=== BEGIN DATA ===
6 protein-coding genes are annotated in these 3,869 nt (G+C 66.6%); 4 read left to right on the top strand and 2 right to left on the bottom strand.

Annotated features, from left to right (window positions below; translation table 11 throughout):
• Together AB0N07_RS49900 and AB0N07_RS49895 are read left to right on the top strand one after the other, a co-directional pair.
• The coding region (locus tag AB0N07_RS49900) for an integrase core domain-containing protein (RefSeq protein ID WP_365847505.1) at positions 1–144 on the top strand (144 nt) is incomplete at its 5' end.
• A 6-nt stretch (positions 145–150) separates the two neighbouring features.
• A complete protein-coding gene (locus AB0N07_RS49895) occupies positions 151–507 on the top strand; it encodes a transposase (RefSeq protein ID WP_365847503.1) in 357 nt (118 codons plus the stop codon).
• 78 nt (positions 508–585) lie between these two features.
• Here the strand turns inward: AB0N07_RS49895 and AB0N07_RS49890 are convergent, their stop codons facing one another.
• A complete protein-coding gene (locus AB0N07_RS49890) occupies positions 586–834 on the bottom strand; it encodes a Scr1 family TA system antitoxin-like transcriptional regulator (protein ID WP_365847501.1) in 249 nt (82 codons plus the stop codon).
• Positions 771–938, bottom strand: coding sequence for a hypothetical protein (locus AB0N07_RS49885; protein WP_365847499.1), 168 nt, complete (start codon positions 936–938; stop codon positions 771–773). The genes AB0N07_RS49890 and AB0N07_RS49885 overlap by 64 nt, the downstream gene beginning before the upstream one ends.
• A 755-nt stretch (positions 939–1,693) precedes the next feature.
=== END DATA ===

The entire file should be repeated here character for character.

6 protein-coding genes are annotated in these 3,869 nt (G+C 66.6%); 4 read left to right on the top strand and 2 right to left on the bottom strand.

Annotated features, from left to right (window positions below; translation table 11 throughout):
• Together AB0N07_RS49900 and AB0N07_RS49895 are read left to right on the top strand one after the other, a co-directional pair.
• The coding region (locus tag AB0N07_RS49900) for an integrase core domain-containing protein (RefSeq protein ID WP_365847505.1) at positions 1–144 on the top strand (144 nt) is incomplete at its 5' end.
• A 6-nt stretch (positions 145–150) separates the two neighbouring features.
• A complete protein-coding gene (locus AB0N07_RS49895) occupies positions 151–507 on the top strand; it encodes a transposase (RefSeq protein ID WP_365847503.1) in 357 nt (118 codons plus the stop codon).
• 78 nt (positions 508–585) lie between these two features.
• Here the strand turns inward: AB0N07_RS49895 and AB0N07_RS49890 are convergent, their stop codons facing one another.
• A complete protein-coding gene (locus AB0N07_RS49890) occupies positions 586–834 on the bottom strand; it encodes a Scr1 family TA system antitoxin-like transcriptional regulator (protein ID WP_365847501.1) in 249 nt (82 codons plus the stop codon).
• Positions 771–938, bottom strand: coding sequence for a hypothetical protein (locus AB0N07_RS49885; protein WP_365847499.1), 168 nt, complete (start codon positions 936–938; stop codon positions 771–773). The genes AB0N07_RS49890 and AB0N07_RS49885 overlap by 64 nt, the downstream gene beginning before the upstream one ends.
• A 755-nt stretch (positions 939–1,693) precedes the next feature.